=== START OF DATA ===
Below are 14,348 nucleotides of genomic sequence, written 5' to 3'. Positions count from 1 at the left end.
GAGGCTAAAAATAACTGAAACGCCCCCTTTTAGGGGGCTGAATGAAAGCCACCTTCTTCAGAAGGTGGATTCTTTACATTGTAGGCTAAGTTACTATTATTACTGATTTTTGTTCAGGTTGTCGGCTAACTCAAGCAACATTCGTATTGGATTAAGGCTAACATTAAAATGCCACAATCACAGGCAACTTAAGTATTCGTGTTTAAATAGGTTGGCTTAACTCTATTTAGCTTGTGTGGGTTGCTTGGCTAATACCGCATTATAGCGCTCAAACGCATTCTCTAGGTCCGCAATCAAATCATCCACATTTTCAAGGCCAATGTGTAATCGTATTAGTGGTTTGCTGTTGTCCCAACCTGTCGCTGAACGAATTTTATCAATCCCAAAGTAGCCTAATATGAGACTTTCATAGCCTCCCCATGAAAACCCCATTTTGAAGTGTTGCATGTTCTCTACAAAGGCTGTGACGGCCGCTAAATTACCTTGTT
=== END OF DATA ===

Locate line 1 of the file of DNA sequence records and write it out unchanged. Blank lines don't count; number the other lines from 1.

Below are 14,348 nucleotides of genomic sequence, written 5' to 3'. Positions count from 1 at the left end.